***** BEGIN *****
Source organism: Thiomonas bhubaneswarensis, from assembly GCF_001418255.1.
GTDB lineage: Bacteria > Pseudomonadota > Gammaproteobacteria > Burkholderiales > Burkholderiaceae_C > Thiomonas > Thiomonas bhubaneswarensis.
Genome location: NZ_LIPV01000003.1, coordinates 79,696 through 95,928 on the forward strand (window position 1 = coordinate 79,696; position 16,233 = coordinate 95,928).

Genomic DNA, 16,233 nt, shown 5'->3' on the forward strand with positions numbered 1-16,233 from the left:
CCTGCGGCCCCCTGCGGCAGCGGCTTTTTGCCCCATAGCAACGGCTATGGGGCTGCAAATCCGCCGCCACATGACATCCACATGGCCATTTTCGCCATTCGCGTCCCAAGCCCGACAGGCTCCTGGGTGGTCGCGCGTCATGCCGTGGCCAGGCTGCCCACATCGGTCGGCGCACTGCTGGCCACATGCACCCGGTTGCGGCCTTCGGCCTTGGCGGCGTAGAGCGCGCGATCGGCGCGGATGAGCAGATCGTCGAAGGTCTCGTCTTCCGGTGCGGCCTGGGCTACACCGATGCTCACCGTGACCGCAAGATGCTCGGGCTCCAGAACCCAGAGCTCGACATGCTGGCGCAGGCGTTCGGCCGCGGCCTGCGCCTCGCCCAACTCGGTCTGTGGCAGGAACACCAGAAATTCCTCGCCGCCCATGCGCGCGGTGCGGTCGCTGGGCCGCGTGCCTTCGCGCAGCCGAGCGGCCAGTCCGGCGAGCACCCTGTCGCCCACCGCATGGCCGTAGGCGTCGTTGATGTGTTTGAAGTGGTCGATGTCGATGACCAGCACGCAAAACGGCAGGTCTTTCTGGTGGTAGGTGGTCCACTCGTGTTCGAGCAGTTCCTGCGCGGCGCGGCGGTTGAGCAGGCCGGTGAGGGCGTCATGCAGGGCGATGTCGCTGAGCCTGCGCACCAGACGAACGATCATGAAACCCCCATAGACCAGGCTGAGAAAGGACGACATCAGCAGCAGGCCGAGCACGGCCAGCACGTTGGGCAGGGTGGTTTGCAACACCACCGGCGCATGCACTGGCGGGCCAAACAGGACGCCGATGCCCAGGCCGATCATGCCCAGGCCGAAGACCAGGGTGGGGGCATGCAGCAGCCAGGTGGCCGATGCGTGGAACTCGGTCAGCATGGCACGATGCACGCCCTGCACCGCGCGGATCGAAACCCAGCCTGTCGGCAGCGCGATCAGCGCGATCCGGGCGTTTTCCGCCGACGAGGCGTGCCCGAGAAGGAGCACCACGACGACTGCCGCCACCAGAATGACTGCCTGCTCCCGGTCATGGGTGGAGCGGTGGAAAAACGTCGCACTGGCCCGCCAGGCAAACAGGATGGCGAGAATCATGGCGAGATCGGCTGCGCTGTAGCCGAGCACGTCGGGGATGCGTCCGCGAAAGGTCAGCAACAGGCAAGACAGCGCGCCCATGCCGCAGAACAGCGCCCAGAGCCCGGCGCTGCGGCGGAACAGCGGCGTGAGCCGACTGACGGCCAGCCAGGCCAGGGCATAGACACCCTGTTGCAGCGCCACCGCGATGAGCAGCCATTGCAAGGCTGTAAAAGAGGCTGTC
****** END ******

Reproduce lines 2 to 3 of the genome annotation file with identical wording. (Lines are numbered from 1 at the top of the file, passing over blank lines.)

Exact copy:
GTDB lineage: Bacteria > Pseudomonadota > Gammaproteobacteria > Burkholderiales > Burkholderiaceae_C > Thiomonas > Thiomonas bhubaneswarensis.
Genome location: NZ_LIPV01000003.1, coordinates 79,696 through 95,928 on the forward strand (window position 1 = coordinate 79,696; position 16,233 = coordinate 95,928).